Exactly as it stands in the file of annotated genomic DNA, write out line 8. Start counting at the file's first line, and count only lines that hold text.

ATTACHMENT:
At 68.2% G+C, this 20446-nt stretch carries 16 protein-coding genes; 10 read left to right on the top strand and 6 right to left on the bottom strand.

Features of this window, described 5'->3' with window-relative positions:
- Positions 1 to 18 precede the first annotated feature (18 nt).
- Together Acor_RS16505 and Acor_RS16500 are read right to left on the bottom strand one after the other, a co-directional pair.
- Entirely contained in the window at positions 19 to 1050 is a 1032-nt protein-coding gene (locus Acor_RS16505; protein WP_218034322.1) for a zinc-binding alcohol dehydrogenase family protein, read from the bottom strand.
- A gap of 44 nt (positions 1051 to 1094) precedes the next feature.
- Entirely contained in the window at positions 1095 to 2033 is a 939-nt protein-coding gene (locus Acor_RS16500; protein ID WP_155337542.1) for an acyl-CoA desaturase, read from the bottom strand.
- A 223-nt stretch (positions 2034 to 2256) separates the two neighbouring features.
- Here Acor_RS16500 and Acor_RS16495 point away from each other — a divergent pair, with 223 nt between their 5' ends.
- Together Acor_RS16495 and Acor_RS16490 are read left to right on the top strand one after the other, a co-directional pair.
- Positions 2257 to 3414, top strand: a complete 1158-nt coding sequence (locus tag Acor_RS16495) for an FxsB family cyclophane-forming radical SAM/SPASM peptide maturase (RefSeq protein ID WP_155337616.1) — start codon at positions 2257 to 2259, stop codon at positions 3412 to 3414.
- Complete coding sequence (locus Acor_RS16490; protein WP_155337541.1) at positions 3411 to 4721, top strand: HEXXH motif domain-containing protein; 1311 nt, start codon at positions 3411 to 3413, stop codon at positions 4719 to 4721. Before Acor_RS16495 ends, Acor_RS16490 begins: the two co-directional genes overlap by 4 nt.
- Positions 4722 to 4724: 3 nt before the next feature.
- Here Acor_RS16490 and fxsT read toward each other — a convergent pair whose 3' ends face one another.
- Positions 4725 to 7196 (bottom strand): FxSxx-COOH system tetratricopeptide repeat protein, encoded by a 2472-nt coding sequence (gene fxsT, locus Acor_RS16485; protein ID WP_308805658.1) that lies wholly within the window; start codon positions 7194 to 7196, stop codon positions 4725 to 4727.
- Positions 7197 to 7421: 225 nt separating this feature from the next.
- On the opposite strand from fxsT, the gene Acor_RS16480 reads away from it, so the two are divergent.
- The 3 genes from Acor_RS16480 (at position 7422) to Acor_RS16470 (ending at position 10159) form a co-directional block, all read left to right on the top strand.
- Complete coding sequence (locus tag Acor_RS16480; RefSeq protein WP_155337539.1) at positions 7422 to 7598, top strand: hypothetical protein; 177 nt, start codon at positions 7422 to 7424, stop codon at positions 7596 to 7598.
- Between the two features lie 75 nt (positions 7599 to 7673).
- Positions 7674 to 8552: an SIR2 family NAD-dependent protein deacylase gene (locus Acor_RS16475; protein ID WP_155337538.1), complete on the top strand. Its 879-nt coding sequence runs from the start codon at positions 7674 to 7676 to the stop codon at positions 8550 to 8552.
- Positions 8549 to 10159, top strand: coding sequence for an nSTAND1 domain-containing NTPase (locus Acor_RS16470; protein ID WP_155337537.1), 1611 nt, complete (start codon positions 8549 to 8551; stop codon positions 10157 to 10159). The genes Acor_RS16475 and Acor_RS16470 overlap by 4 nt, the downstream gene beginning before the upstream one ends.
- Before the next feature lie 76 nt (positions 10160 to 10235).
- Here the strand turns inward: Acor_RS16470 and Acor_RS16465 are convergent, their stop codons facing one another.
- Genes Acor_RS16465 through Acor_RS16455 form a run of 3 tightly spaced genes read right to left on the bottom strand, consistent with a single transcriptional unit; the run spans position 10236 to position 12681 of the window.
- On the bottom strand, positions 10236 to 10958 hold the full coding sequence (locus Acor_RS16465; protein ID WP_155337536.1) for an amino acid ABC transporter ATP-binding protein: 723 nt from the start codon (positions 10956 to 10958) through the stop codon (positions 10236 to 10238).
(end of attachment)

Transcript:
- A 223-nt stretch (positions 2034 to 2256) separates the two neighbouring features.